George Laird's blog

LS-DYNA: Implicit Quick-Start for Explicit Simulation Engineers

This is the 5th in a series of informal articles about one engineer’s usage of LS-DYNA to solve a variety of non-crash simulation problems. The first was on LS-DYNA: Observations on Implicit Analysis, the second was on LS-DYNA: Observations on Composite Modeling, the third was LS-DYNA: Observations on Explicit Meshing, and the fourth was LS-DYNA: Observations on Material Modeling

Most FEA work in the world is dominated by linear elastic stress and vibration analysis (implicit). The complexity varies tremendously within this realm and can be every bit as challenging as a highly nonlinear transient model (explicit). In the linear world, stress values are very sensitive to small changes in strain, and often take on even greater importance, since their values are used to verify the design margin of a structure or its fatigue life. Since the mission statements and analysis requirements between implicit and explicit analyses are different, one has to shift gears to move from one to the other. It is the focus of this short note to point out how a journeyman explicit simulation engineer can quickly and efficiently create implicit analyses from linear to nonlinear.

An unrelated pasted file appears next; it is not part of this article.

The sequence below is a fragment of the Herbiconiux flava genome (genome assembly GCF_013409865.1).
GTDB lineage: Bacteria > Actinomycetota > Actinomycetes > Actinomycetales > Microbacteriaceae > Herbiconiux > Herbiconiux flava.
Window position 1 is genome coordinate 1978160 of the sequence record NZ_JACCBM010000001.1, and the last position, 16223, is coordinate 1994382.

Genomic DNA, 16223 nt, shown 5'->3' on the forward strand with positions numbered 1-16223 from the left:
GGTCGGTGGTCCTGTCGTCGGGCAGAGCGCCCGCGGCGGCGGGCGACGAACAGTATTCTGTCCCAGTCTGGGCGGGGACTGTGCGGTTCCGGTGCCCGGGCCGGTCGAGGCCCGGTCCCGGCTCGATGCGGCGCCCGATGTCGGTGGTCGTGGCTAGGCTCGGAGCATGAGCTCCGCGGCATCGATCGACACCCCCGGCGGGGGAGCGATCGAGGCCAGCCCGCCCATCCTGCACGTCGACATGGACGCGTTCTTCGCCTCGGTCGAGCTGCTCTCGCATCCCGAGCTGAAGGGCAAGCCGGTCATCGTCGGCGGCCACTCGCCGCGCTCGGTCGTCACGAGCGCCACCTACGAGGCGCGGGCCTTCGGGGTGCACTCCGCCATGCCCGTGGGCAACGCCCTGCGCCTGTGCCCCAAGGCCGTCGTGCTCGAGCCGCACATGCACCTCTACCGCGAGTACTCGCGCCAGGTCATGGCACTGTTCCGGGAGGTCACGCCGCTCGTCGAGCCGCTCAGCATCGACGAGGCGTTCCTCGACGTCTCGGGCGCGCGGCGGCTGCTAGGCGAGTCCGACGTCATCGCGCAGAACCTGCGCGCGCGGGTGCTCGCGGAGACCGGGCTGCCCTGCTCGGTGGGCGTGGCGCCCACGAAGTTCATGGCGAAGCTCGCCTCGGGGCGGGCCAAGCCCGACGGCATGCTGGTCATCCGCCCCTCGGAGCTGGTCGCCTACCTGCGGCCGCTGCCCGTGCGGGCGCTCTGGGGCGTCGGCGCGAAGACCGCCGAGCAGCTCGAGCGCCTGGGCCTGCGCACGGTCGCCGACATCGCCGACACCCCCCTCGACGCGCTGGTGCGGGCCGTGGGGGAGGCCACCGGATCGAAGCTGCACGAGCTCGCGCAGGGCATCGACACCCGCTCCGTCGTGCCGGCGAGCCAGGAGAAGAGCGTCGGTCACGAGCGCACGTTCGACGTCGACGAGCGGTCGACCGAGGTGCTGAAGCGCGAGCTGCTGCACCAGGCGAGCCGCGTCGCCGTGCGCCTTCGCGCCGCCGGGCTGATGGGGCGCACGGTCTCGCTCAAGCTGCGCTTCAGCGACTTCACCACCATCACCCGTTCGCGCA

Where do I really start?

LS-DYNA Blast Analysis of Large Generator Housings

For more than 15 years, LS-DYNA FEA consulting services have been an integral part of Predictive Engineering. In a recent project, we investigated the blast resistance of several large generator housings. The blast pulse was determined by ConWep calculations given the TNT charges and distances from the housings.

Although LS-DYNA has several built-in methods for simulating blast loading (e.g., *LOAD_BLAST_ENHANCED and *PARTICLE_BLAST), most far-field air blast load calculations of exposed structures can be done as shown in the graphics below. Results from this investigation allowed our client to decrease the weight of their design to such an extent that analysis costs were easily recovered, and that the housings would meet all infrastructure protection requirements at the base. 

LS-DYNA Blast Analysis of Large Generator Housings 01

LS-DYNA Blast Analysis of Large Generator Housings 02

Cooling Analysis of Composite Mandrel using STAR-CCM+

STAR-CCM cooling analysisModern jet engines are getting bigger and also lighter. For example, years ago it was common to use titanium or stainless steel as blade-out containment materials. These large diameter and thick rings can now be replaced by modern carbon fiber composites; however, manufacturing large diameter composites with tight tolerances is difficult. One of the key challenges is maintaining tight tolerance during heating (curing) and cooling (mandrel removal) process. In a recent CFD project for a Tier 1 aerospace manufacturer, we used STAR CCM+ to simulate the thermal-flow process of cooling the composite mandrel down to room temperature. STAR was particularly suited for this project given its advanced polyhedral meshing technology coupled with a fast MPP thermal-flow solver (High Performance Computing (HPC)). Results in this CFD consulting project were verified against prior experience and hand calculations.
 

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